|basement tapes||concert reviews||cd reviews||interviews||ticket swap||music news|
Story and photos by Andy ArgyrakisIn the eight years since Randy Newman last hit the road, he's added numerous feathers to an already decorated cap. Besides his award count increasing to six Grammys, three Emmys and an Academy Award, the singer/songwriter released 2008's fresh batch Harps and Angels (Nonesuch), while gearing up for this May's The Randy Newman Songbook Vol. 2, which once again reinterprets his rich catalogue. Even at 67, the spry, New Orleans-inspired L.A. native is still most comfortable in front of a crowd, turning the cozy Park West into his literal living room while pining through over 30 songs across a two act evening.
Part one served as a mechanism to establish a relationship with the audience thanks to a plethora of cult hits mixed with lesser known but equally engaging narratives. Newman's sense of wit leaped off the page come "It's the Money That I Love," a surprisingly early inclusion of "Short People," and later, "Political Science," joyously hearkening back to the day when politically correct catch phrases weren't even invented. Additional variety came courtesy of the straight forward ballad "Marie," which oozed with romantic sentiment, "You Can Leave Your Hat On," albeit not as strong as Joe Cocker's even more popular remake, and the recent "Harps and Angels," a colorful ode to the afterlife.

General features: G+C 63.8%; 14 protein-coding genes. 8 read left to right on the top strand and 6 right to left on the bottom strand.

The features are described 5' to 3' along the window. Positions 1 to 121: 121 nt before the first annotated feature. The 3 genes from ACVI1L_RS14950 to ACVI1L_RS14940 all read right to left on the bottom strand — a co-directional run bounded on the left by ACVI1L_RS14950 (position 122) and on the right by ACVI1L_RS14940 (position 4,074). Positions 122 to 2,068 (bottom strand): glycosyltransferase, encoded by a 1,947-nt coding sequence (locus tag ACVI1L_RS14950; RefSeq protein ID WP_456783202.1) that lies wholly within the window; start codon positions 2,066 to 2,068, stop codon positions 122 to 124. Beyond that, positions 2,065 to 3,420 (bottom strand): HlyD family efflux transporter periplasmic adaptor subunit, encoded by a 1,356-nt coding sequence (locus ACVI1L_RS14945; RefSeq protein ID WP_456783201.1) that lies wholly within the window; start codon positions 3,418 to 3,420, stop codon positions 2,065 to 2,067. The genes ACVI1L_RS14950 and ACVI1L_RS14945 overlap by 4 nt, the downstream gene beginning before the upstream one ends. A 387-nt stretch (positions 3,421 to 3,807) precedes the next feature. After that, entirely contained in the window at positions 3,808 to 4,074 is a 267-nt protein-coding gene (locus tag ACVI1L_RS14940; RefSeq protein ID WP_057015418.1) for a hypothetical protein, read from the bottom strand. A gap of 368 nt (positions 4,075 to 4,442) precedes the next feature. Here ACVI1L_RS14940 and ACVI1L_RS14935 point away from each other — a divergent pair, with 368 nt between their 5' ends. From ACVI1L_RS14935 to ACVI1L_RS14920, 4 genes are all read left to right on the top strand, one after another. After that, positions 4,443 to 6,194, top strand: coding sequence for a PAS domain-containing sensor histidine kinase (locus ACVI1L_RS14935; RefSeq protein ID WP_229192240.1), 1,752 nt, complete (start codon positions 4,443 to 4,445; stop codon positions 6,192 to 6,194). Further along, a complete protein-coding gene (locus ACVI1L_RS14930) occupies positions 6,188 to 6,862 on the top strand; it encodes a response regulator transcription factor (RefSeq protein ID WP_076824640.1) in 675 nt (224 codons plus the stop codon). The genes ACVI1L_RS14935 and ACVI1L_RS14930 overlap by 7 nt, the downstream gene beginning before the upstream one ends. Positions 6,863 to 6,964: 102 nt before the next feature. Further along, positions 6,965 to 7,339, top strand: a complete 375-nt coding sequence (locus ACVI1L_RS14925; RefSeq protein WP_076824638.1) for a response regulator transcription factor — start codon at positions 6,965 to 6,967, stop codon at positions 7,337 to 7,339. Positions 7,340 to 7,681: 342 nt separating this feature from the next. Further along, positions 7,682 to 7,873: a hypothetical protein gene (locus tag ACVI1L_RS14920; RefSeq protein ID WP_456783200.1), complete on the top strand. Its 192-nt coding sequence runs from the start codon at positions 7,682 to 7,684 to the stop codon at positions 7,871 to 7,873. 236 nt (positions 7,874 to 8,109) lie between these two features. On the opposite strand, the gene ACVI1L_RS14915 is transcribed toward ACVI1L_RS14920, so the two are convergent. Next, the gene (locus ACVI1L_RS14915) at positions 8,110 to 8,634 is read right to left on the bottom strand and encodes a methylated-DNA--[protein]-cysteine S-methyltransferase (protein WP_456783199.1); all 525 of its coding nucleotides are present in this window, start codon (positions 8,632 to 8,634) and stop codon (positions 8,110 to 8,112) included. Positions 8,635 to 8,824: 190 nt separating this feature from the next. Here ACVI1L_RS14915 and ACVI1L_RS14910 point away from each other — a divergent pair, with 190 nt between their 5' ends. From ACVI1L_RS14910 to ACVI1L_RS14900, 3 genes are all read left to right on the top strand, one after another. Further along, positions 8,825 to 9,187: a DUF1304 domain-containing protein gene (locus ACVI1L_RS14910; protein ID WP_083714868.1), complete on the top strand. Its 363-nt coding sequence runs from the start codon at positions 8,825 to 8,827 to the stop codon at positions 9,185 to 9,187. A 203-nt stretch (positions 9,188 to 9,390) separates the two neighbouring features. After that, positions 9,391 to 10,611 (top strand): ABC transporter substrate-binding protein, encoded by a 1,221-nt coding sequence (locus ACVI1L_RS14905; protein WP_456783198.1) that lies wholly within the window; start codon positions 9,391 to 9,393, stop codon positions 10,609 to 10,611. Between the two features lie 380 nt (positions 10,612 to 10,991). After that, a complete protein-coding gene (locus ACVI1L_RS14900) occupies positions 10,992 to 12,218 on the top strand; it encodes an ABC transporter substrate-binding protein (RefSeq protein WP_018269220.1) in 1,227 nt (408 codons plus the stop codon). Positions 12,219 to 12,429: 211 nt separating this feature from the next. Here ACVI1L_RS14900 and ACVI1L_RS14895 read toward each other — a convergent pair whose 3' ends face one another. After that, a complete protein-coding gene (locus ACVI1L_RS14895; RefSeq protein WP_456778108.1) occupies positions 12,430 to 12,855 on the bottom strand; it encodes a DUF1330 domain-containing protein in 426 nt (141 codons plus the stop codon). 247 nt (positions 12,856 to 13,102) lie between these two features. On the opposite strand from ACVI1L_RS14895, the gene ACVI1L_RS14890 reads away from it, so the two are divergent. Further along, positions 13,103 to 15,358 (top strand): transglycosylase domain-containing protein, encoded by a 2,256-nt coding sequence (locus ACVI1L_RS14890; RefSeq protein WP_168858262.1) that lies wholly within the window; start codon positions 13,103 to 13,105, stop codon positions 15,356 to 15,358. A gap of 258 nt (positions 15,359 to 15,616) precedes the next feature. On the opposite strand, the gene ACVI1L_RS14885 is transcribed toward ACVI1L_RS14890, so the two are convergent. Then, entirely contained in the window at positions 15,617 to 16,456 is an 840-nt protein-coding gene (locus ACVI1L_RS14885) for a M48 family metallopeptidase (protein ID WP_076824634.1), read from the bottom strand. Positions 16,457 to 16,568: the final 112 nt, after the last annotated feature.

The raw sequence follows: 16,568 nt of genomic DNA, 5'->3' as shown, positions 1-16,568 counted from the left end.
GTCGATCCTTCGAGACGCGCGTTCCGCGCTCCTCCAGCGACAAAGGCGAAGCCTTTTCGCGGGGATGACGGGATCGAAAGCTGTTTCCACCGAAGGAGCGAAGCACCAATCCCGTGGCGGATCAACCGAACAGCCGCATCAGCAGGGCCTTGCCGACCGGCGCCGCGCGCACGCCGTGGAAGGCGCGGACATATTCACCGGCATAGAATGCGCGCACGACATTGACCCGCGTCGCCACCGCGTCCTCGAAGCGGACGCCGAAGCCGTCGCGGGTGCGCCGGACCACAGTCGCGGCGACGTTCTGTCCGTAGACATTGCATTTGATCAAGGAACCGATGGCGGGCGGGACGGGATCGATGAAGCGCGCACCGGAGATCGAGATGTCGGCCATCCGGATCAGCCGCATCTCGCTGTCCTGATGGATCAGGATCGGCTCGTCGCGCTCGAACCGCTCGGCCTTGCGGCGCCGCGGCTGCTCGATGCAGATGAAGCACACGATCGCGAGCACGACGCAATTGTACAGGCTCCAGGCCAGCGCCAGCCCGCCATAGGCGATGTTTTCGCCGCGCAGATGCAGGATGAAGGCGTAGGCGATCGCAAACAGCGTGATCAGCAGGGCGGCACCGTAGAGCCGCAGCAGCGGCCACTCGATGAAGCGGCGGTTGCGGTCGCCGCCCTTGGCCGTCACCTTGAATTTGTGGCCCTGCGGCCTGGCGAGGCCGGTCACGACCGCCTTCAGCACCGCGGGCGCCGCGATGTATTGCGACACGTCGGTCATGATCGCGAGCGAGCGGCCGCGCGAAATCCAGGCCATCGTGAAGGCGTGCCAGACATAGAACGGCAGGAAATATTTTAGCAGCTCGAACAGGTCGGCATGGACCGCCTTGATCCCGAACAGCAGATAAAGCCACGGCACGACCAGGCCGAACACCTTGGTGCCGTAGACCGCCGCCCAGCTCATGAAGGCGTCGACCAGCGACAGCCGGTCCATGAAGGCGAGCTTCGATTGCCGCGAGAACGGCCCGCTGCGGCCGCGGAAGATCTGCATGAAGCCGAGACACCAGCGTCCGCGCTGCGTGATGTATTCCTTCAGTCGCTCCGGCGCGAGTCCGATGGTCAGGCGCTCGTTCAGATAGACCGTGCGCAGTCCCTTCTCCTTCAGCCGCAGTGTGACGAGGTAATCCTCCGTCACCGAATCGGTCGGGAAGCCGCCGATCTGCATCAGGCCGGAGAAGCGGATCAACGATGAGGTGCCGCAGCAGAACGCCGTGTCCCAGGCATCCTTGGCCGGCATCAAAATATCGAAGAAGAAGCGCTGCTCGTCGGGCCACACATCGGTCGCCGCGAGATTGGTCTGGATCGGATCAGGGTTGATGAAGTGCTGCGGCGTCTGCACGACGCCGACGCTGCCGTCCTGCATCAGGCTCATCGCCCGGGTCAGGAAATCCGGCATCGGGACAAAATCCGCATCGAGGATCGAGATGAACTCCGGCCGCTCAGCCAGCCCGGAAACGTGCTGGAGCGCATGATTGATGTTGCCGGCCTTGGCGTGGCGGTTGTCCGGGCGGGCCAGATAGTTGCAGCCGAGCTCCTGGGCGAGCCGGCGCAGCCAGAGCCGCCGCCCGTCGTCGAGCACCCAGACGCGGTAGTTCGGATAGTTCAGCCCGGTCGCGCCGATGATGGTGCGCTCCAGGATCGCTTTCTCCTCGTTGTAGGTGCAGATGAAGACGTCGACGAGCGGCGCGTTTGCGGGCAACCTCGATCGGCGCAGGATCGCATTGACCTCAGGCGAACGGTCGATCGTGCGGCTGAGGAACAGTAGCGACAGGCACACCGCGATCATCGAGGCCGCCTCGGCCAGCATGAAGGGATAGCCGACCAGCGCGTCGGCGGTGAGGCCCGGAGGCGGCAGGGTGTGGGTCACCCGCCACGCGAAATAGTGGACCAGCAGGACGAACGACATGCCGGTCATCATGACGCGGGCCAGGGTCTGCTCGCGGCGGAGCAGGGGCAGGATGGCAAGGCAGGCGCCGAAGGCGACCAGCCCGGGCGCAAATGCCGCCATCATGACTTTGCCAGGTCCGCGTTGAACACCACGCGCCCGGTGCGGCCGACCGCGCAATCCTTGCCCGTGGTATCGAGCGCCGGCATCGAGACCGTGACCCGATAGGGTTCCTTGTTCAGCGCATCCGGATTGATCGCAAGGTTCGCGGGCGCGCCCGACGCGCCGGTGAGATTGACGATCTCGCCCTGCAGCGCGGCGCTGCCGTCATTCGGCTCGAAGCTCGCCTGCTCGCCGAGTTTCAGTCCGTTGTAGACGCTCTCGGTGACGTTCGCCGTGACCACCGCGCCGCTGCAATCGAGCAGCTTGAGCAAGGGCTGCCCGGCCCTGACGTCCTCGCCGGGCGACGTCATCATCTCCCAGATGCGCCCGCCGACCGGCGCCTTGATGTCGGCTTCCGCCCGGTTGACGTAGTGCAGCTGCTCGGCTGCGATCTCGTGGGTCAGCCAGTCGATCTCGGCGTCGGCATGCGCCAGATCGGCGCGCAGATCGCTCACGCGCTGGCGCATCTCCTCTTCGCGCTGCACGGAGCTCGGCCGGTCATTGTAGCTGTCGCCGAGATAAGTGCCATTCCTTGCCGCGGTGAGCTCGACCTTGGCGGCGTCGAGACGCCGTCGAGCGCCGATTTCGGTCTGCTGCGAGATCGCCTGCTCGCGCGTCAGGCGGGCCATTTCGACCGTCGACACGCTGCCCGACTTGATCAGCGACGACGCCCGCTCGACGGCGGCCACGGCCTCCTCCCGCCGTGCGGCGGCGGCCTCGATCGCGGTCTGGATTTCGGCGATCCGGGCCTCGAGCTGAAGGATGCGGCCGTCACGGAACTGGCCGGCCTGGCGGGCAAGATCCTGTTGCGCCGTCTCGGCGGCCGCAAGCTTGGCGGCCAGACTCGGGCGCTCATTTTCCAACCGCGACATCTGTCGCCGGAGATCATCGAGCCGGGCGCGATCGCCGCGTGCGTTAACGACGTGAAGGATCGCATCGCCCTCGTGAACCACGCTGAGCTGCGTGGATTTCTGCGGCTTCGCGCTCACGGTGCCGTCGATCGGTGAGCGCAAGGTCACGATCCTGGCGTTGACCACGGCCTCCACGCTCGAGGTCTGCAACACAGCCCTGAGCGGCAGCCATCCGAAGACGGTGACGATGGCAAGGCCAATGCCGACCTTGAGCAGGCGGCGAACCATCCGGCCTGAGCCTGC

Come the second half, Newman was all warmed up as he unfurled the Toy Story soundtrack smash "You've Got a Friend In Me," the boogie-woogie romp "Dixie Flyer" and the laugh out loud commentary "Rednecks." The troubadour kicked up his passionate delivery during the night's emotional pinnacle "Louisiana, 1927," which was particularly poignant in the aftermath of Hurricane Katrina. Warhorses like "Mama Told Me Not To Come" and "Guilty" only added to Newman's quirky appeal and storytelling prowess.
By the end of the two hour-plus affair, the response was so rapturous that Newman could've very well started from scratch with another 30 tracks given his treasured backlog. Nonetheless, he was more than satisfying and generous, and no matter the genre performed or the generation a particular tune appealed to, Newman's songs are sure to thrive long after he's gone.
Return to Reviews
Return to Menu